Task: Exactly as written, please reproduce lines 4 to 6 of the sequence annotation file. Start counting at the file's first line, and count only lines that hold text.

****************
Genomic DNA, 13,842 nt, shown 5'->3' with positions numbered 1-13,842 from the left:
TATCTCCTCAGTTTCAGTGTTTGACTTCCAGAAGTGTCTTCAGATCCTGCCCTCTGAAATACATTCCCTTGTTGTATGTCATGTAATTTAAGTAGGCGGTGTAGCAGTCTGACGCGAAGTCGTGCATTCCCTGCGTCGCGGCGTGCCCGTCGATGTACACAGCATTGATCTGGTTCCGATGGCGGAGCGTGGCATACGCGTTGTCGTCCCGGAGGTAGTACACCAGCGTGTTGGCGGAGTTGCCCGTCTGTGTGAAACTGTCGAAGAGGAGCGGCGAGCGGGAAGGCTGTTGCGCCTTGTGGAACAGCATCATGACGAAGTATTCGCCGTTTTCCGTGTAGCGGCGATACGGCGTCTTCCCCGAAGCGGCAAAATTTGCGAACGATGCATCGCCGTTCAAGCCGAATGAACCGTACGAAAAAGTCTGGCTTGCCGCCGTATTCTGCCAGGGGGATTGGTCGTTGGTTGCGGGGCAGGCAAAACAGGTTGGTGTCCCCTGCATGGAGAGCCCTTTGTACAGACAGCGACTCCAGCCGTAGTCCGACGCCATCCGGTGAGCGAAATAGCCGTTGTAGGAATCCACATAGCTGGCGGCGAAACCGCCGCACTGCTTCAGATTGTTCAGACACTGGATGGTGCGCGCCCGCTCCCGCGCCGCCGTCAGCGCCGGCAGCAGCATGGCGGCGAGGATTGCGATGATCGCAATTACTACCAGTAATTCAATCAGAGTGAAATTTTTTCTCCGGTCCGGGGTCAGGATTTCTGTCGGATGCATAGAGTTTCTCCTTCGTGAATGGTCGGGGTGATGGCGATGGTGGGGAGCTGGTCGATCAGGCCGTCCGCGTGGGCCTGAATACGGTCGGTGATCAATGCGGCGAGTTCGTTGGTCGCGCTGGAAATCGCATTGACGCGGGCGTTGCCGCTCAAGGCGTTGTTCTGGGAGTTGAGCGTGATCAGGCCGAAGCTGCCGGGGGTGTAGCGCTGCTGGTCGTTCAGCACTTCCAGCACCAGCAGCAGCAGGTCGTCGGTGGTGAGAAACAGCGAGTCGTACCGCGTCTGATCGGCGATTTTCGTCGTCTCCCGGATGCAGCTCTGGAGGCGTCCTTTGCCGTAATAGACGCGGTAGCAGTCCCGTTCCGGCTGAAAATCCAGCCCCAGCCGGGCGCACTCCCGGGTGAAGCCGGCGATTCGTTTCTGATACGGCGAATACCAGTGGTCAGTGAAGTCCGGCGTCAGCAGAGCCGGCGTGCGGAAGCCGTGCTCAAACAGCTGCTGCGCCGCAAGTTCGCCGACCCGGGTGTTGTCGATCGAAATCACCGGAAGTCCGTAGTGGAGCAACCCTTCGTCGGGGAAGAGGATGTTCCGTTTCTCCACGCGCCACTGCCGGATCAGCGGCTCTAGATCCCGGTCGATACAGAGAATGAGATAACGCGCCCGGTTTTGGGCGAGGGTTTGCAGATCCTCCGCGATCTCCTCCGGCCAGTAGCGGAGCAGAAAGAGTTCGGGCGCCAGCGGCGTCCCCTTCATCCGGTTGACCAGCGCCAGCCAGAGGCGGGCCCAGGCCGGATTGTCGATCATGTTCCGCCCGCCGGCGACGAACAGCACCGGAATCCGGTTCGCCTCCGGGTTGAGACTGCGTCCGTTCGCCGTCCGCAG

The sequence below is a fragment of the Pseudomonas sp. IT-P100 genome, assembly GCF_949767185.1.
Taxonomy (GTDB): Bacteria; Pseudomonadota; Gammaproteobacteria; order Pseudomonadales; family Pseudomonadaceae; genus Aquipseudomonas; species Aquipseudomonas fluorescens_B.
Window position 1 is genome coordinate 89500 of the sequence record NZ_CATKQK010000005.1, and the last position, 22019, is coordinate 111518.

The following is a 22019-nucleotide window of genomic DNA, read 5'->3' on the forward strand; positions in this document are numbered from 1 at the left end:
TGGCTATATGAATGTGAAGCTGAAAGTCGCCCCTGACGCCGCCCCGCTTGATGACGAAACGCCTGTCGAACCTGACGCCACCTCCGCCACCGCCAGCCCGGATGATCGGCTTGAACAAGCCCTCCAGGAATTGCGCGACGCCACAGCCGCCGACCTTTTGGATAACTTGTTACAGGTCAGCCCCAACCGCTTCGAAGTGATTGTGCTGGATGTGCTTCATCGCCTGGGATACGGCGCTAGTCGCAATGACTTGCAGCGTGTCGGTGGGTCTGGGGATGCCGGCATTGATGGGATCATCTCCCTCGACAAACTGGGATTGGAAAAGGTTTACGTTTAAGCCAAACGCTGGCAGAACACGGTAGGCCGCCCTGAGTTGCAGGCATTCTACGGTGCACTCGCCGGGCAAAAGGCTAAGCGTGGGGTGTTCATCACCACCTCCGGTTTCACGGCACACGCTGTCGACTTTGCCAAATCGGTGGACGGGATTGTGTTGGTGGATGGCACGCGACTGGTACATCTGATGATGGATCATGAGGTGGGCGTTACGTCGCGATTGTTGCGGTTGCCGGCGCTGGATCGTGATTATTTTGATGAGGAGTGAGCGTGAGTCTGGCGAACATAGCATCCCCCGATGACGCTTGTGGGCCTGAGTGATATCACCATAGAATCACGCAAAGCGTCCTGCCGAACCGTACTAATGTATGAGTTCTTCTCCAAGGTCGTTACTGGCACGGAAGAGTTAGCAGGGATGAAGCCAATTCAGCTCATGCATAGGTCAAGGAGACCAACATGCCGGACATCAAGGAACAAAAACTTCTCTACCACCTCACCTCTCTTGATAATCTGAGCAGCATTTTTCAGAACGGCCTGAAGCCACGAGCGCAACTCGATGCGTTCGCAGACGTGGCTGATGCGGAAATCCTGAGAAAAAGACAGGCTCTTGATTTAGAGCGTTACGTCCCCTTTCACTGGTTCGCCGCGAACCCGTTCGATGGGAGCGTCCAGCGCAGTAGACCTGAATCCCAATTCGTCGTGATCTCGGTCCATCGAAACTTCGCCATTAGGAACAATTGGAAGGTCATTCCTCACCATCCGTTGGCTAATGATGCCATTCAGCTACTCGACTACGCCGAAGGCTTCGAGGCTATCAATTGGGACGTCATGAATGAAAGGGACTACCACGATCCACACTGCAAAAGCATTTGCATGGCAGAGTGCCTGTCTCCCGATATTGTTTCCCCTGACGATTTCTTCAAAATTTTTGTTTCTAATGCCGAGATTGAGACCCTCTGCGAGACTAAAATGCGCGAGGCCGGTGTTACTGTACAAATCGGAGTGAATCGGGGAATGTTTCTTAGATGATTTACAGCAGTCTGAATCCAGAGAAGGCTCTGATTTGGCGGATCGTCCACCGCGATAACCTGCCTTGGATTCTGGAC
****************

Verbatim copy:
Taxonomy (GTDB): Bacteria; Pseudomonadota; Gammaproteobacteria; order Pseudomonadales; family Pseudomonadaceae; genus Aquipseudomonas; species Aquipseudomonas fluorescens_B.
Window position 1 is genome coordinate 89500 of the sequence record NZ_CATKQK010000005.1, and the last position, 22019, is coordinate 111518.

The following is a 22019-nucleotide window of genomic DNA, read 5'->3' on the forward strand; positions in this document are numbered from 1 at the left end: